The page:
VertiGIS Studio Access Control is a standalone, web-based product that gives you fine-grained control over who can access your ArcGIS Server services, and the layers, fields, features, geometries, and geoprocessing tasks it contains.
ArcGIS Server service permissions are limited to the service level. However, Access Control lets you control user and user group access at the layer level, the field level, and the task level.
Specifically, you can:
- Deny / allow access to an entire service.
- Control who can view and edit layers.
- Control who can view and edit fields.
- Control who can access geoprocessing tasks.
- Add filters to allow specified users/groups access to only a subset of features, based on the feature attributes. For details, see Configure Attribute Filters.
- Add filters to allow specified users/groups access to only a subset of features, based on the location of the features. For details, see Configure Geometry Filters.
VertiGIS Studio Access Control deals with permissions only. It does not authenticate the user. Authentication still takes place through ArcGIS.
VertiGIS Studio Access Control is installed on the same server as your ArcGIS Server and supports the security model used to secure ArcGIS Server:
- Federated Security
- Windows Integrated Security
- Token Security
For details, see Key Concepts.
Access Control supports MapServer, FeatureServer, and GPServer services only.
Access Control includes a web-based designer for administrative configuration. The Access Control Designer creates permissions using a behind-the-scenes RESTful configuration service. Permission configuration is transparent to end users and to client applications.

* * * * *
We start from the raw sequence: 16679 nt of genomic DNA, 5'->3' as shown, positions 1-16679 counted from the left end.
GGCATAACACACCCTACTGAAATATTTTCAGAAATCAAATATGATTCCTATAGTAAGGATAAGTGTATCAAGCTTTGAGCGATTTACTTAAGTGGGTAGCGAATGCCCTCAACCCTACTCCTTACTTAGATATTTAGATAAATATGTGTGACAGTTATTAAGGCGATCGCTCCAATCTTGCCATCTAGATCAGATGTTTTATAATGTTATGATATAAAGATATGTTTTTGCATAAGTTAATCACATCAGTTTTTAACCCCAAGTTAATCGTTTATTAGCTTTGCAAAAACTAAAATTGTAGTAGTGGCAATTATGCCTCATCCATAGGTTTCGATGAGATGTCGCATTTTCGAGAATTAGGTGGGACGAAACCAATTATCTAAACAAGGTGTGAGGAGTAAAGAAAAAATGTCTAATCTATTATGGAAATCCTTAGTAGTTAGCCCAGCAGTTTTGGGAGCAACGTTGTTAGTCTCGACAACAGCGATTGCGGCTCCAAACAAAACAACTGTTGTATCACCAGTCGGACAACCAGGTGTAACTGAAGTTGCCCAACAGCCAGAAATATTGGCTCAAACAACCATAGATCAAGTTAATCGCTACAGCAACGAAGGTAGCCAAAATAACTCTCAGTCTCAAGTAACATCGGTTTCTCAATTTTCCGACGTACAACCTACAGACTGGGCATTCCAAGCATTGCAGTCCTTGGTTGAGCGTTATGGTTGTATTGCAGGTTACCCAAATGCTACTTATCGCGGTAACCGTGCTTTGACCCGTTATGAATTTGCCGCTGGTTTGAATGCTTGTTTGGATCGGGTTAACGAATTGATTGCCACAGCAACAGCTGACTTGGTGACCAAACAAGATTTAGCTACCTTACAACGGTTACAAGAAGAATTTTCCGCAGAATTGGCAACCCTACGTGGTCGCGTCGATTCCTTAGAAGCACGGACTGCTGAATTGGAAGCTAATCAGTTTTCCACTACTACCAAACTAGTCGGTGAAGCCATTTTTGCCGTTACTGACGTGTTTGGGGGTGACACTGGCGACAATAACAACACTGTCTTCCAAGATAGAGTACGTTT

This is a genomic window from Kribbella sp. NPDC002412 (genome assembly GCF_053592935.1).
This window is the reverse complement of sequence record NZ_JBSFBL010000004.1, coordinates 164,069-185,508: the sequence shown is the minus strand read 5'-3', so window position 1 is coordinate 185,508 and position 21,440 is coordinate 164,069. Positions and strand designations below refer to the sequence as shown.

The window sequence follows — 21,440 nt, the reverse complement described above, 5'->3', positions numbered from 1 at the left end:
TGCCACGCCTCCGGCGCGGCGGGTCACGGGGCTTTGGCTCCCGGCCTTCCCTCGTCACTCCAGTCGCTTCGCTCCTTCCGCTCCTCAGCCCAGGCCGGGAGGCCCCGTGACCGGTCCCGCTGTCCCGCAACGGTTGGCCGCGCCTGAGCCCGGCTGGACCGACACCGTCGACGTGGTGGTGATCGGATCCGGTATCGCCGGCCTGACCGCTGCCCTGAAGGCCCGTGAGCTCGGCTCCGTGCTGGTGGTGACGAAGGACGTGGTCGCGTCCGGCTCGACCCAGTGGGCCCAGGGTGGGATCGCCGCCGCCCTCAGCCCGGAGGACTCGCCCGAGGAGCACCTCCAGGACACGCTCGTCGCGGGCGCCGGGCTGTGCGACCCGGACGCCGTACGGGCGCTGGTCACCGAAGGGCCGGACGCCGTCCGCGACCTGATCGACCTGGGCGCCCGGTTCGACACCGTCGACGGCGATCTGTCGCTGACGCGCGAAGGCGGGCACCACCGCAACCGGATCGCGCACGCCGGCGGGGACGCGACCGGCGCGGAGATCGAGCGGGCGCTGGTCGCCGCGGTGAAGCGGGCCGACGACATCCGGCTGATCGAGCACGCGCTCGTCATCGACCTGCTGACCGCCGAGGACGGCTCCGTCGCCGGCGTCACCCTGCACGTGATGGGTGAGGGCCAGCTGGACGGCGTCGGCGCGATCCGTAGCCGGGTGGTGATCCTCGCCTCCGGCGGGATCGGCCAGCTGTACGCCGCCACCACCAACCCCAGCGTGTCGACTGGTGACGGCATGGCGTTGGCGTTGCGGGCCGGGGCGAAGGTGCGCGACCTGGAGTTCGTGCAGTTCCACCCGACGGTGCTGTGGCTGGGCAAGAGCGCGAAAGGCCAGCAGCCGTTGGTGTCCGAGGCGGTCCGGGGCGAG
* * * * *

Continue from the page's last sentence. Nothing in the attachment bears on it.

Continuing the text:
Sign in to the Access Control Designer using your ArcGIS Administrator identity. If you do not have an on-premise portal, you can sign in with your ArcGIS Online account and manage your on-premise services.
When you sign in, you will see a list of ArcGIS Servers. Some ArcGIS Servers—such as federated servers—are detected automatically, but you can also register ArcGIS Servers manually. You can register as many ArcGIS Servers as you want.
Select an ArcGIS Server to see a catalog of the folders and services on that server. You can apply permissions at the service level, or drill down to find the layer, field, or geoprocessing task on which to apply more fine-grained permissions.
- You can configure permissions for individual users and for user groups.
- You can also search for a user or group to view the permissions currently configured.
Note the following:
If you are denied permission to see a service in ArcGIS, you will not see it listed in Access Control Designer.
Unsupported services—for example, GeometryServer—are listed in the Designer, but are not available for selection.
VertiGIS Studio Access Control is an administrative tool. You should restrict access to the Designer to ArcGIS administrator users only.
In a typical deployment, Access Control is installed on the ArcGIS Server and acts as a forwarding proxy for the ArcGIS Web Adaptor that is used to access ArcGIS Server.
When the client application issues a request (shown as dashed arrows in the diagram below), the following sequence of events occurs.
The client request is received by the ArcGIS Web Adaptor.
The Web Adaptor forwards the request to the VertiGIS Studio Access Control proxy.
The Access Control proxy examines the request and evaluates it against the permissions configured in the Access Control Designer.
- The proxy may:
- Allow the request.
- Deny the request.
- Alter the request to exclude unauthorized content.
If the user has permission to access the requested resource, the request is relayed to the back-end ArcGIS Server.
ArcGIS Server sends the response to the Access Control proxy.
- The Access Control proxy examines the response and evaluates it against the configured Access Control permissions.
- The proxy may:
- Allow the response.
- Alter the response to exclude unauthorized content.
The recommended, and most common, deployment of Access Control requires ArcGIS Server to use the ArcGIS Web Adaptor. However, other deployments are also supported. For details, see Reverse Proxy and/or Load Balancer Deployments.